Leaving for a few days....
Yesterday a group of GOP Iowa state representatives introduced a budget amendment to cut the pay of the four state Supreme Court justices that ruled in favor of same-sex marriage in 2009.
"It's our responsibility to maintain the balance of power" between the three co-equal branches of government, Rep. Tom Shaw [PHOTO], R-Laurens, said Tuesday. The justices "trashed the separation of powers" with their unanimous Varnum v. Brien decision and implementation of same-sex marriage without a change in state law banning any marriages expect between one man and one woman, added Rep. Dwayne Alons, R-Hull. Their amendment to House File 120, the judicial branch budget bill, would lower the salaries of the four justices on the seven-member court who were part of the unanimous Varnum v. Brein decision to $25,000 – the same as a state legislator. It's not meant to be punitive, Alons and Shaw said Tuesday. "We're just holding them responsible for their decision, for going beyond their bounds," Shaw said.In 2011 Shaw attempted to have the justices impeached. Last November one of the justices won reelection after a local hate group ran a statewide bus tour calling for his defeat. NOM had pledged $100K to that campaign.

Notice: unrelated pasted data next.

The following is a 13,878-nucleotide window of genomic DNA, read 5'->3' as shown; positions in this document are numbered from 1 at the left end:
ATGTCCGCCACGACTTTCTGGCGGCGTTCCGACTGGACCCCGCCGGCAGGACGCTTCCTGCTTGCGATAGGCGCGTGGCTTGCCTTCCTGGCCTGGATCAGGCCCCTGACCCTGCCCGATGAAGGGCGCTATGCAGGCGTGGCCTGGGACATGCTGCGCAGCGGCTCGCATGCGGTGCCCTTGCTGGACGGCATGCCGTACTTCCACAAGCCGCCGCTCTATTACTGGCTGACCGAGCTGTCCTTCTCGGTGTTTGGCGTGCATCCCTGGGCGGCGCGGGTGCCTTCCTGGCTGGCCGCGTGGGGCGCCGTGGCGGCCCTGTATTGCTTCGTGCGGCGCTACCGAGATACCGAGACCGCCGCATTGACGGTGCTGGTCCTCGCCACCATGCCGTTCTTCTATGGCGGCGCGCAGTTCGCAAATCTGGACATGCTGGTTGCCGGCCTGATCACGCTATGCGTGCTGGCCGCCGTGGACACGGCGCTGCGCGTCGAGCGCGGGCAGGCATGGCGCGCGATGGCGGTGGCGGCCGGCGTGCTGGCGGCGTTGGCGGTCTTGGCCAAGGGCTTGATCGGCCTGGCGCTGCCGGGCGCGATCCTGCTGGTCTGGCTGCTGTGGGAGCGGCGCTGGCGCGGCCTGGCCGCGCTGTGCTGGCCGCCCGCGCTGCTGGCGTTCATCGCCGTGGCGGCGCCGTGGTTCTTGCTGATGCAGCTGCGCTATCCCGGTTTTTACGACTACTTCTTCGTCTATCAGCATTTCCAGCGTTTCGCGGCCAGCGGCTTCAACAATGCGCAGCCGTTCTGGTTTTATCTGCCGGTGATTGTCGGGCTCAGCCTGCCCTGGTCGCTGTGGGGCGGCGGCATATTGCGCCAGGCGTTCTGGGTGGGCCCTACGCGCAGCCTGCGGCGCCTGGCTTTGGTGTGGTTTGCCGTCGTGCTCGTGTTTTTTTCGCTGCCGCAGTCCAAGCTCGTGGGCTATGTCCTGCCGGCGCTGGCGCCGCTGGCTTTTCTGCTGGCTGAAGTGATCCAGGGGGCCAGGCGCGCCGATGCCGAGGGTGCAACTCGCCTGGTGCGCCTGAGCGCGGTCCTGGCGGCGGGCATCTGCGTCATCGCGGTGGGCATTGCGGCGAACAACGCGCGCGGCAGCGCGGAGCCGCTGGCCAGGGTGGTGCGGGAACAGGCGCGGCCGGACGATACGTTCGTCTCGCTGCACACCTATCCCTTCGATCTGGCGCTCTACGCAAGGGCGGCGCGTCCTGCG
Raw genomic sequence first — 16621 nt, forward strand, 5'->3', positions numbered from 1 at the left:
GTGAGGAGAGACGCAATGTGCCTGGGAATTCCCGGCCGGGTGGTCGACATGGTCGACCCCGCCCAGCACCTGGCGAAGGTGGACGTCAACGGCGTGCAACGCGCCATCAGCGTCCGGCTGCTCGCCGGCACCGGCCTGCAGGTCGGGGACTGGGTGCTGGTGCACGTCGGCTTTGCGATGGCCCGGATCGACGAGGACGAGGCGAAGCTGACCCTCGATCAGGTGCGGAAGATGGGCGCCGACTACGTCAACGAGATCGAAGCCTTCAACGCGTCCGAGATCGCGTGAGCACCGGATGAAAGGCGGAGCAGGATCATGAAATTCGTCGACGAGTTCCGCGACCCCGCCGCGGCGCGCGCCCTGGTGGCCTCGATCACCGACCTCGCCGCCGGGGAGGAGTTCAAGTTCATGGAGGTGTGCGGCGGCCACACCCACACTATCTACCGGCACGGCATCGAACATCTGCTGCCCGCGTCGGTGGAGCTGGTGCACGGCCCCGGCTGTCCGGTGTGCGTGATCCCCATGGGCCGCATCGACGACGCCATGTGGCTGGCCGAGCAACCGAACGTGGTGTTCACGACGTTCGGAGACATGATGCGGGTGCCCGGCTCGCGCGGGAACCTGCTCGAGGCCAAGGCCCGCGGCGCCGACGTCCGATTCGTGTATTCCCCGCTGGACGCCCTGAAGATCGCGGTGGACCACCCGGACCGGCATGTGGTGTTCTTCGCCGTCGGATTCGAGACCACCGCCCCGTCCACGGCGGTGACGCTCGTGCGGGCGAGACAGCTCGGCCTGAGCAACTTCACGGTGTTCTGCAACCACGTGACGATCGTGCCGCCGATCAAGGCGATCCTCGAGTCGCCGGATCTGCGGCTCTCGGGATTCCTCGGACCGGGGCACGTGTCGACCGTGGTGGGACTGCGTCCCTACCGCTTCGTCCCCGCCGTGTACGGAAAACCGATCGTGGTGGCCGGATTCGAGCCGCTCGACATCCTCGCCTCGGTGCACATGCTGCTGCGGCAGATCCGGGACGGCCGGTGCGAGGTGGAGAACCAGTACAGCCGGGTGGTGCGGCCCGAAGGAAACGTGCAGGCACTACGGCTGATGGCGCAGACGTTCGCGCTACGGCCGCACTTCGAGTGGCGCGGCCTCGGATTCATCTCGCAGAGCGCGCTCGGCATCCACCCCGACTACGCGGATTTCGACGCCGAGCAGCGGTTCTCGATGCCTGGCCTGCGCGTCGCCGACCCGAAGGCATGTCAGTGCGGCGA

It begins: a Republican state Rep. from New Hampshire says theBoston Marathon bombing was carried out by the government. Coincidentally, Tamerlan Tsarnaev himself was also an aficionado of conspiracy theories -- including those of gun nut and conspiracy crank Alex Jones, presently a hero of the right. Not surprisingly, Jones says that this revelation is in itself a conspiracy to make him look bad.
House GOP leadership just cancelled the voteon pre-existing condition coverage that was designed to put Democrats in a bind. Instead, their own conservatives revolted. Sahil Kapurlaid out what was going on
Speaking of which, your quote of the day: "I'm sure something will pop into my head here...maybe I'm not as quick on my feet as I should be in coming up with one." (George W. Bush, asked if he had made any mistakes as President, April 13, 2004)